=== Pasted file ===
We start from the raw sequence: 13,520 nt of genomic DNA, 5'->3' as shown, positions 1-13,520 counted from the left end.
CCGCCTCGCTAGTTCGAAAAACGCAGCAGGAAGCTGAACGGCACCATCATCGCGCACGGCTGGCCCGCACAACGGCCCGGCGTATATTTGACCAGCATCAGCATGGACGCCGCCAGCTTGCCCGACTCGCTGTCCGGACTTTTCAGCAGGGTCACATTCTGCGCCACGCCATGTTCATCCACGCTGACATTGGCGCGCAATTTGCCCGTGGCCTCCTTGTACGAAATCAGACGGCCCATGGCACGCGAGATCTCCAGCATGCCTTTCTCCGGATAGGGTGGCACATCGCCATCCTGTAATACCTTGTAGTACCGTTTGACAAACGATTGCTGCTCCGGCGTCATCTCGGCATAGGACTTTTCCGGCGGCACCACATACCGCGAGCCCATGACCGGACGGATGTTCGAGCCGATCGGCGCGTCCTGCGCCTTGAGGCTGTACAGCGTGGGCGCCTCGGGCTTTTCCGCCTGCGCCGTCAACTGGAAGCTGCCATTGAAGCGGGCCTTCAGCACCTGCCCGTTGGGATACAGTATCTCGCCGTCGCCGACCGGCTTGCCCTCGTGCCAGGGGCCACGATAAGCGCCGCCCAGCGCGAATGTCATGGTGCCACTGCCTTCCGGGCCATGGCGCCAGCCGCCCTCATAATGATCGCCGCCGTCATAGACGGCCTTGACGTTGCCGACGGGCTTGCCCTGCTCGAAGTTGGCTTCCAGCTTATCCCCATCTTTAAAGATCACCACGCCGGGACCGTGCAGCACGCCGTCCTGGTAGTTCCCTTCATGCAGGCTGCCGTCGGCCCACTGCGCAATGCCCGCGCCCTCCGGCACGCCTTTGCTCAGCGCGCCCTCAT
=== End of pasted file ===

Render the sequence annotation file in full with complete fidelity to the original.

We start from the raw sequence: 13,520 nt of genomic DNA, 5'->3' as shown, positions 1-13,520 counted from the left end.
CCGCCTCGCTAGTTCGAAAAACGCAGCAGGAAGCTGAACGGCACCATCATCGCGCACGGCTGGCCCGCACAACGGCCCGGCGTATATTTGACCAGCATCAGCATGGACGCCGCCAGCTTGCCCGACTCGCTGTCCGGACTTTTCAGCAGGGTCACATTCTGCGCCACGCCATGTTCATCCACGCTGACATTGGCGCGCAATTTGCCCGTGGCCTCCTTGTACGAAATCAGACGGCCCATGGCACGCGAGATCTCCAGCATGCCTTTCTCCGGATAGGGTGGCACATCGCCATCCTGTAATACCTTGTAGTACCGTTTGACAAACGATTGCTGCTCCGGCGTCATCTCGGCATAGGACTTTTCCGGCGGCACCACATACCGCGAGCCCATGACCGGACGGATGTTCGAGCCGATCGGCGCGTCCTGCGCCTTGAGGCTGTACAGCGTGGGCGCCTCGGGCTTTTCCGCCTGCGCCGTCAACTGGAAGCTGCCATTGAAGCGGGCCTTCAGCACCTGCCCGTTGGGATACAGTATCTCGCCGTCGCCGACCGGCTTGCCCTCGTGCCAGGGGCCACGATAAGCGCCGCCCAGCGCGAATGTCATGGTGCCACTGCCTTCCGGGCCATGGCGCCAGCCGCCCTCATAATGATCGCCGCCGTCATAGACGGCCTTGACGTTGCCGACGGGCTTGCCCTGCTCGAAGTTGGCTTCCAGCTTATCCCCATCTTTAAAGATCACCACGCCGGGACCGTGCAGCACGCCGTCCTGGTAGTTCCCTTCATGCAGGCTGCCGTCGGCCCACTGCGCAATGCCCGCGCCCTCCGGCACGCCTTTGCTCAGCGCGCCCTCAT